Ronda Graff

Community Connections

News and views from the McCook Community Foundation Fund


Taking the time to celebrate

Thursday, December 8, 2022

Last weekend, McCook was steeped in goodwill and nostalgia to unofficially kick off the holiday season.

Families lined the downtown streets for arguably the biggest and best Christmas Lights Parade, put on my KICX. Groups took turns in a horse-drawn carriage ride around the neighborhoods, thanks to the McCook Chamber. People looked up in awe at the new lights outlining McCook’s “skyline,” installed by a group of individuals who just wanted to get it done. And friends and neighbors waved to each other as they went from decorating Xmas cookies and making snowflakes at the McCook Community Kitchen to shopping at local stores to enjoying hot chocolate and treats throughout the community.

It was a reminder of all the good things that can and do happen in our communities when people and organizations come together.

As we near the end of the year, we begin to reflect on everything that has taken place over the past 365 days - the good and the not-so-good.

There was the bad, like the grass fires, which destroyed houses and buildings and led to the loss of life. But the disasters also brought out the good as people stepped up to help by fighting the fires, serving food to those on the frontline or donating money and goods to replace what was lost.

If we sit still for a moment to consider all the good things that happened, we would be in awe of everything we have been blessed with over the past year. If you need a prompt, just start flipping through the pictures on your phone. It is like when you are cleaning at home and you stumble across an old photo album or high school yearbook…you are just going to look for a few minutes. Next thing you know, an hour has passed.

Likewise, I digress…

Some highlights from the past year include Humanities Nebraska bringing the Nebraska Chautauqua to McCook for the first time in more than 30 years. Through reenactments and speakers, the 1950s were brought to life.

McCook should have a new outdoor swimming pool in 2024, thanks to McCook voters passing the sales tax bond issue. The new facility is long overdue but the project will move McCook forward.

Additionally, concerts were held, theatrical performances were put on, community events took place. As I frequently say, anyone who says there is nothing going on hasn’t looked hard enough. And if they truly believe there is nothing to do here, then they need to get involved to make it happen.

Personally, one of my favorite memories from this past year was the Smithsonian’s Museum on Main Street’s traveling museum, “Crossroads: Change in Rural America.” For those who don’t remember, the exhibit was set up in the lobby of the Keystone in late spring and early summer. Most of the local students visited the exhibit, learning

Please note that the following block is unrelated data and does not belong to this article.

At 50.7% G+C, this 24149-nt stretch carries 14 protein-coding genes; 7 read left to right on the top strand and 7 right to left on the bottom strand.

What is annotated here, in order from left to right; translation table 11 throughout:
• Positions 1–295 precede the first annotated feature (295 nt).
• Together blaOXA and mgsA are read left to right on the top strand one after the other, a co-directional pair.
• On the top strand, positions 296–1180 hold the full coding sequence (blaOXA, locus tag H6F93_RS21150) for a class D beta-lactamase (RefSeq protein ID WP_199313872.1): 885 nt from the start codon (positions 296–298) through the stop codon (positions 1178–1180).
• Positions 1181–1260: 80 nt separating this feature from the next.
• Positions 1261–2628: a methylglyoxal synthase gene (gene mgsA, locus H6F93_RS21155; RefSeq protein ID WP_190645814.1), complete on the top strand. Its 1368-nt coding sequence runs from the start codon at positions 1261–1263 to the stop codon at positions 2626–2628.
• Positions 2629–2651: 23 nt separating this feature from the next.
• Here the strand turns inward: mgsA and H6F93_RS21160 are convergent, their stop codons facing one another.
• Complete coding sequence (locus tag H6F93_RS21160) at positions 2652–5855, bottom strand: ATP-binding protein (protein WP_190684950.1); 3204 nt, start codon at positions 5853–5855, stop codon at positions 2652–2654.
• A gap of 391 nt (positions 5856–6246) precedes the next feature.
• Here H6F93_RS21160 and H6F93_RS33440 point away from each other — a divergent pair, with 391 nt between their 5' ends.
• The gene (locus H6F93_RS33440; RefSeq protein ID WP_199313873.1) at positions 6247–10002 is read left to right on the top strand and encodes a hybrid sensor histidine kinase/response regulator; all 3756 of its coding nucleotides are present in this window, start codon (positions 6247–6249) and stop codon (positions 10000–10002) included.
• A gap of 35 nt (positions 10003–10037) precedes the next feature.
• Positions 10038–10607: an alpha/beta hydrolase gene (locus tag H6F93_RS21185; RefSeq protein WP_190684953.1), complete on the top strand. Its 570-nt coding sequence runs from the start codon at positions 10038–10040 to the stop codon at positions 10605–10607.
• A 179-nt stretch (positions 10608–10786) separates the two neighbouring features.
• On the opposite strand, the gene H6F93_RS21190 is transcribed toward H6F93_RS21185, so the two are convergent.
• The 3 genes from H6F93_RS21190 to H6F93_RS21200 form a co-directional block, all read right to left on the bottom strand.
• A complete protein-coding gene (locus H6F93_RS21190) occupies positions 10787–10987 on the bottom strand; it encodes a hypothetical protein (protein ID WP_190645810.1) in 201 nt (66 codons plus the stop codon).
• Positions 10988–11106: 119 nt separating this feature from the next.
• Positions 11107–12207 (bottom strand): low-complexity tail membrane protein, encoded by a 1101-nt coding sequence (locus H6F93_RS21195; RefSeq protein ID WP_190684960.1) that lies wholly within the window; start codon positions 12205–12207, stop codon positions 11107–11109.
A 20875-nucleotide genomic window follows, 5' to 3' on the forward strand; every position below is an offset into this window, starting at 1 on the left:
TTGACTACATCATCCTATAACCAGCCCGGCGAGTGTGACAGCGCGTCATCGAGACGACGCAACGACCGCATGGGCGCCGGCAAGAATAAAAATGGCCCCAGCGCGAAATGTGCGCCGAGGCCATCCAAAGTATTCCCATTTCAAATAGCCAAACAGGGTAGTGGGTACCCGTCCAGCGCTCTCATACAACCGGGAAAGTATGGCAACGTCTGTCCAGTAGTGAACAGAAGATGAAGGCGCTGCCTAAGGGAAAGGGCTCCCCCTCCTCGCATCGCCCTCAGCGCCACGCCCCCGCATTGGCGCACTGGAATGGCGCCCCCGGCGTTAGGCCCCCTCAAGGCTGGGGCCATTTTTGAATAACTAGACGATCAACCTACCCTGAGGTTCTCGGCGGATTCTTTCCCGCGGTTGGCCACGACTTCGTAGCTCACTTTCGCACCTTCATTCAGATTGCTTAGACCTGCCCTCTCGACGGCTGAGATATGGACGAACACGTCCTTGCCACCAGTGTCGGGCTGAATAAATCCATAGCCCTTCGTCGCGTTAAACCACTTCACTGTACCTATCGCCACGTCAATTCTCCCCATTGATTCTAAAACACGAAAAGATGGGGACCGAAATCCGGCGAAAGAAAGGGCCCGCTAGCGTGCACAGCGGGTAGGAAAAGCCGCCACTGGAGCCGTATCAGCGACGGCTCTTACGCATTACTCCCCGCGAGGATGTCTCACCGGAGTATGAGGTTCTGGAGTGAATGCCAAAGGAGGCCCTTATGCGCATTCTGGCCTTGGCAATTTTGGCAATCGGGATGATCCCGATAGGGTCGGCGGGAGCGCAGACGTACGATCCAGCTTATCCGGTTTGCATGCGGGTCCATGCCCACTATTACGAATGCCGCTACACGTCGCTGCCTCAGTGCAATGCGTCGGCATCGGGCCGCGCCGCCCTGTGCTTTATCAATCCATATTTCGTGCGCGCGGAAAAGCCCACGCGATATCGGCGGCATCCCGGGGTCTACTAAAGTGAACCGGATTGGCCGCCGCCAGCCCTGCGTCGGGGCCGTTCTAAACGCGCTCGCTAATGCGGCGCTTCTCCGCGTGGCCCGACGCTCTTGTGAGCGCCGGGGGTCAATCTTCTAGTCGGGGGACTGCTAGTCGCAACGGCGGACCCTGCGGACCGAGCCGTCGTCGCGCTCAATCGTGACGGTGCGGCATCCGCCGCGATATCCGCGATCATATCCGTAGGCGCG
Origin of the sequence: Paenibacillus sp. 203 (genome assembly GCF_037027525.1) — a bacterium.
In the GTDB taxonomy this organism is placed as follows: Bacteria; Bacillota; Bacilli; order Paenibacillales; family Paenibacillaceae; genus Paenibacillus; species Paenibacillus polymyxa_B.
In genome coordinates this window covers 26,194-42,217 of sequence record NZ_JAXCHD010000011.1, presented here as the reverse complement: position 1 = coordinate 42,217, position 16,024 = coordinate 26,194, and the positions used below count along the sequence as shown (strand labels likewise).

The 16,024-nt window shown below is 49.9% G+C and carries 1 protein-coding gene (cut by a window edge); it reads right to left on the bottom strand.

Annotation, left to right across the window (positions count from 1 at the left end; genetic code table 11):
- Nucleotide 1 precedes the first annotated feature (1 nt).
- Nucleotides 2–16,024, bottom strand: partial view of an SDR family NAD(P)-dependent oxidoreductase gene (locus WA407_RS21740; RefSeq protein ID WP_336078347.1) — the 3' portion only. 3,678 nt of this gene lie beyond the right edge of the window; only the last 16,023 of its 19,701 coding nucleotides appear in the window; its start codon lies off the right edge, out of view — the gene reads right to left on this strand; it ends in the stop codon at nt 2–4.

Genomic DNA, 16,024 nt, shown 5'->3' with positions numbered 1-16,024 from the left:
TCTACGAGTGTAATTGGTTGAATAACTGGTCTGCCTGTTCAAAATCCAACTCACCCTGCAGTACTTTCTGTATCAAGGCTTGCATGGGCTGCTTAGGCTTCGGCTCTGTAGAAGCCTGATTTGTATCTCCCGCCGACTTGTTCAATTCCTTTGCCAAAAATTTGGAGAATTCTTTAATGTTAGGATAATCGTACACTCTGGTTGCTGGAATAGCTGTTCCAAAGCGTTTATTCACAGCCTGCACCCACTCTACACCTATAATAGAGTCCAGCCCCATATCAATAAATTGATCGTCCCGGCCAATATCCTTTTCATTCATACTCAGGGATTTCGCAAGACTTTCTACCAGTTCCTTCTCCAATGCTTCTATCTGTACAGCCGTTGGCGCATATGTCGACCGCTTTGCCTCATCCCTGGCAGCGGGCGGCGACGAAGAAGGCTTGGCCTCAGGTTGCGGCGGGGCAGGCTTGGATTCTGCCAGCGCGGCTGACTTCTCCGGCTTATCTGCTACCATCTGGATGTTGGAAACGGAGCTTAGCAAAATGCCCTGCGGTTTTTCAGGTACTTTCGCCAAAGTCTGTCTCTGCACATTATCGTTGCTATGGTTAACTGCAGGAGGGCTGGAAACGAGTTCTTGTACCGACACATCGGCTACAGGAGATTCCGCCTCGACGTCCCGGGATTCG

Mary Dueland organized the volunteer docents to lead the school groups through the exhibit, prompting the students with questions and helping them to delve deeper into the pictures and stories on display.

I had the privilege of following a few of those groups on their tours and their reactions showed why it was so important to bring an exhibit about our history to the community.

The kids repeatedly noted the word “persistence” on the exhibit and how the people before them has to be persistent to get things done and had to be persistent in their changing environment.

They also realized the importance of George Norris, both in creating the Unicameral and bringing electricity to rural America.

Another unique aspect of the Smithsonian traveling exhibit was the postcards visitors of all ages could fill out and leave in the mock mailbox. The postcards featured questions to prompt a person to think about their community, including “Name 3 things you would miss from this community if you had to leave” and “If you were mayor, what would you do?”

Several dozens of cards were filled out and compiled into a spreadsheet. with all the answers available on the McCook Community Foundation Fund website, mccookfoundation.org. The replies make for interesting insight to what people — both current residents and visitors — think about McCook and their own communities.

The responses are also useful as we look forward on what we want our community to be, what we could like to see happen, and what each and every one of us can do to make McCook and Southwest Nebraska an even better place to call home.

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